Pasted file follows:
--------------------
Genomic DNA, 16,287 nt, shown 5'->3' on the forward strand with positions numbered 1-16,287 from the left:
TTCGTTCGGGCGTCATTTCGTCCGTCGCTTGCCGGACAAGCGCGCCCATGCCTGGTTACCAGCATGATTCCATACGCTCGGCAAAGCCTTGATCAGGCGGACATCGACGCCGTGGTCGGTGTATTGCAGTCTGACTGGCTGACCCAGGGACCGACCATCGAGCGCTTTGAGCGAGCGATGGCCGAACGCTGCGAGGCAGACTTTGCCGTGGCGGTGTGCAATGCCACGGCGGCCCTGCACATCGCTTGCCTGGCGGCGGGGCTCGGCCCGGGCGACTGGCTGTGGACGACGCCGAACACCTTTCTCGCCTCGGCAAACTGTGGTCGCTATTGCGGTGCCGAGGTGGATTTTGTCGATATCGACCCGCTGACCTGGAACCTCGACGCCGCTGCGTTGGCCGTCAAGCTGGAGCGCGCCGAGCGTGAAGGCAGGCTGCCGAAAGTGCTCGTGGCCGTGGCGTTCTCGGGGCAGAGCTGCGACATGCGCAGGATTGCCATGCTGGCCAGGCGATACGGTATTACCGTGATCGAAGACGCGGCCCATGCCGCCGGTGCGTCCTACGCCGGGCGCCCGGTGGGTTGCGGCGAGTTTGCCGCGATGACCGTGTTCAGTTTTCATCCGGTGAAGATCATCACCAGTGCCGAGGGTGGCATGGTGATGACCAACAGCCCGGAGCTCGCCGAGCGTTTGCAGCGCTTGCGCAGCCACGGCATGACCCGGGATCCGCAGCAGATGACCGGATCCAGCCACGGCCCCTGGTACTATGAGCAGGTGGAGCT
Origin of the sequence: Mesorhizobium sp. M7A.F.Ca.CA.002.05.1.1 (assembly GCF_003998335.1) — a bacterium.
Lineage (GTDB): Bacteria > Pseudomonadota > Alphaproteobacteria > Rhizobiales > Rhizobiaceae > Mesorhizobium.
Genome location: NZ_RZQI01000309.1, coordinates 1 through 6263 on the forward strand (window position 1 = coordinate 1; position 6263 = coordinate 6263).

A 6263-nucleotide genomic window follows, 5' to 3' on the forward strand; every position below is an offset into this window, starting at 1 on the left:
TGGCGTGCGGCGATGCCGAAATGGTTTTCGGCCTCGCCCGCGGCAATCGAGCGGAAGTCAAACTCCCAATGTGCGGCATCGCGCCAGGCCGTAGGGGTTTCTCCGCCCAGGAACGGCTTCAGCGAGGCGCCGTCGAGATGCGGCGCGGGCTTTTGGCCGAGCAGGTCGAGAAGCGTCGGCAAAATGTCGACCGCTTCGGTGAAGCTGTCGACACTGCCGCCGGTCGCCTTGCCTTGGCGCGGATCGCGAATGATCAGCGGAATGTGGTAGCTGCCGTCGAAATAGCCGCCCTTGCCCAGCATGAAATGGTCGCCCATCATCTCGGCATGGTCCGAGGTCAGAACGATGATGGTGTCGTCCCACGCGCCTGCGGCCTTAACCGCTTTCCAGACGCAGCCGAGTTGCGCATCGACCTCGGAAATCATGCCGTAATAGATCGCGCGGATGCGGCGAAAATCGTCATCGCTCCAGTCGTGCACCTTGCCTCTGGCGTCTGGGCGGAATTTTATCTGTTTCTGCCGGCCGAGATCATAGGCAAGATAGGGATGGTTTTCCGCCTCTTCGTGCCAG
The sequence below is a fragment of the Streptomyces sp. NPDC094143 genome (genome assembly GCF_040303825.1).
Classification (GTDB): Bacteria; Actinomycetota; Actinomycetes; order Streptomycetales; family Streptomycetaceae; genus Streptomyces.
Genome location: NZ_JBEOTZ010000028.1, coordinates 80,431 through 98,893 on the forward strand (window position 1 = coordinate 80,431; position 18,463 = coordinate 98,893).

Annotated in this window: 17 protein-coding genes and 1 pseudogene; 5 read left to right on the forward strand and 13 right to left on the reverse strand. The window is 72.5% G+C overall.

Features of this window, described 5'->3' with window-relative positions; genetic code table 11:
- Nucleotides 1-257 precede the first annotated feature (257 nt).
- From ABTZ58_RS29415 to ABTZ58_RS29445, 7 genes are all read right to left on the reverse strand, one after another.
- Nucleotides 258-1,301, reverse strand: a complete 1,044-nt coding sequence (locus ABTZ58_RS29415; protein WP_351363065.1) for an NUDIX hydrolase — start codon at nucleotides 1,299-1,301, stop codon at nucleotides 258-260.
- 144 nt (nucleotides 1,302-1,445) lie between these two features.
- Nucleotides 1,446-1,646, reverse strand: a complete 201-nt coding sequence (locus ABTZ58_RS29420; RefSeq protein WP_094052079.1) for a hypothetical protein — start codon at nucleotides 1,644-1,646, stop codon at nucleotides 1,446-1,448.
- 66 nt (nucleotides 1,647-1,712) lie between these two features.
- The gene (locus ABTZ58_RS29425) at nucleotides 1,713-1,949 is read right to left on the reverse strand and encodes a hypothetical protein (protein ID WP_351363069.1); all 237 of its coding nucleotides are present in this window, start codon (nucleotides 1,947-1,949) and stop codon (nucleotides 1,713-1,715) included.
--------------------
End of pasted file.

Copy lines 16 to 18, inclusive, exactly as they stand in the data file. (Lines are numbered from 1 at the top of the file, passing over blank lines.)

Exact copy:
- 144 nt (nucleotides 1,302-1,445) lie between these two features.
- Nucleotides 1,446-1,646, reverse strand: a complete 201-nt coding sequence (locus ABTZ58_RS29420; RefSeq protein WP_094052079.1) for a hypothetical protein — start codon at nucleotides 1,644-1,646, stop codon at nucleotides 1,446-1,448.
- 66 nt (nucleotides 1,647-1,712) lie between these two features.